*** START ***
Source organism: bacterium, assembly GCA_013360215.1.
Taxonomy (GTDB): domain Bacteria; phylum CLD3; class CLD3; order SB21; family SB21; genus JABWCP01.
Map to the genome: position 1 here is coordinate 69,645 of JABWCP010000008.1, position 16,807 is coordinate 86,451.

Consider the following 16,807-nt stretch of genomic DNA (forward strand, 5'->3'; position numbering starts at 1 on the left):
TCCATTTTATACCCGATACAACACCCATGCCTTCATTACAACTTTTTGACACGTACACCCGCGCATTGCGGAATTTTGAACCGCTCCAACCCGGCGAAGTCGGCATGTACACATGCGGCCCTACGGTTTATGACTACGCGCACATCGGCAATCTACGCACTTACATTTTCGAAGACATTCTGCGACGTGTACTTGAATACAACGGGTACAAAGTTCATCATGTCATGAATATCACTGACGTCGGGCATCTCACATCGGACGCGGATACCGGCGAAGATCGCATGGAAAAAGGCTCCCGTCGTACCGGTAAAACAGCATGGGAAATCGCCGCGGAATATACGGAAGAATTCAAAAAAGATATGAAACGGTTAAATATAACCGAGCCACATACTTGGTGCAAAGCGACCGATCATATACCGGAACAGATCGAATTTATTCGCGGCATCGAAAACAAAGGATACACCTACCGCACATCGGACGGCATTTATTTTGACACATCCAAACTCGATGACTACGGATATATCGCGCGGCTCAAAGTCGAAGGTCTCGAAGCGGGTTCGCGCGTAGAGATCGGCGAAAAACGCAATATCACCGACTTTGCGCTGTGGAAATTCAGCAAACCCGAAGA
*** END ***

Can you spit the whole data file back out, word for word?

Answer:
Source organism: bacterium, assembly GCA_013360215.1.
Taxonomy (GTDB): domain Bacteria; phylum CLD3; class CLD3; order SB21; family SB21; genus JABWCP01.
Map to the genome: position 1 here is coordinate 69,645 of JABWCP010000008.1, position 16,807 is coordinate 86,451.

Consider the following 16,807-nt stretch of genomic DNA (forward strand, 5'->3'; position numbering starts at 1 on the left):
TCCATTTTATACCCGATACAACACCCATGCCTTCATTACAACTTTTTGACACGTACACCCGCGCATTGCGGAATTTTGAACCGCTCCAACCCGGCGAAGTCGGCATGTACACATGCGGCCCTACGGTTTATGACTACGCGCACATCGGCAATCTACGCACTTACATTTTCGAAGACATTCTGCGACGTGTACTTGAATACAACGGGTACAAAGTTCATCATGTCATGAATATCACTGACGTCGGGCATCTCACATCGGACGCGGATACCGGCGAAGATCGCATGGAAAAAGGCTCCCGTCGTACCGGTAAAACAGCATGGGAAATCGCCGCGGAATATACGGAAGAATTCAAAAAAGATATGAAACGGTTAAATATAACCGAGCCACATACTTGGTGCAAAGCGACCGATCATATACCGGAACAGATCGAATTTATTCGCGGCATCGAAAACAAAGGATACACCTACCGCACATCGGACGGCATTTATTTTGACACATCCAAACTCGATGACTACGGATATATCGCGCGGCTCAAAGTCGAAGGTCTCGAAGCGGGTTCGCGCGTAGAGATCGGCGAAAAACGCAATATCACCGACTTTGCGCTGTGGAAATTCAGCAAACCCGAAGA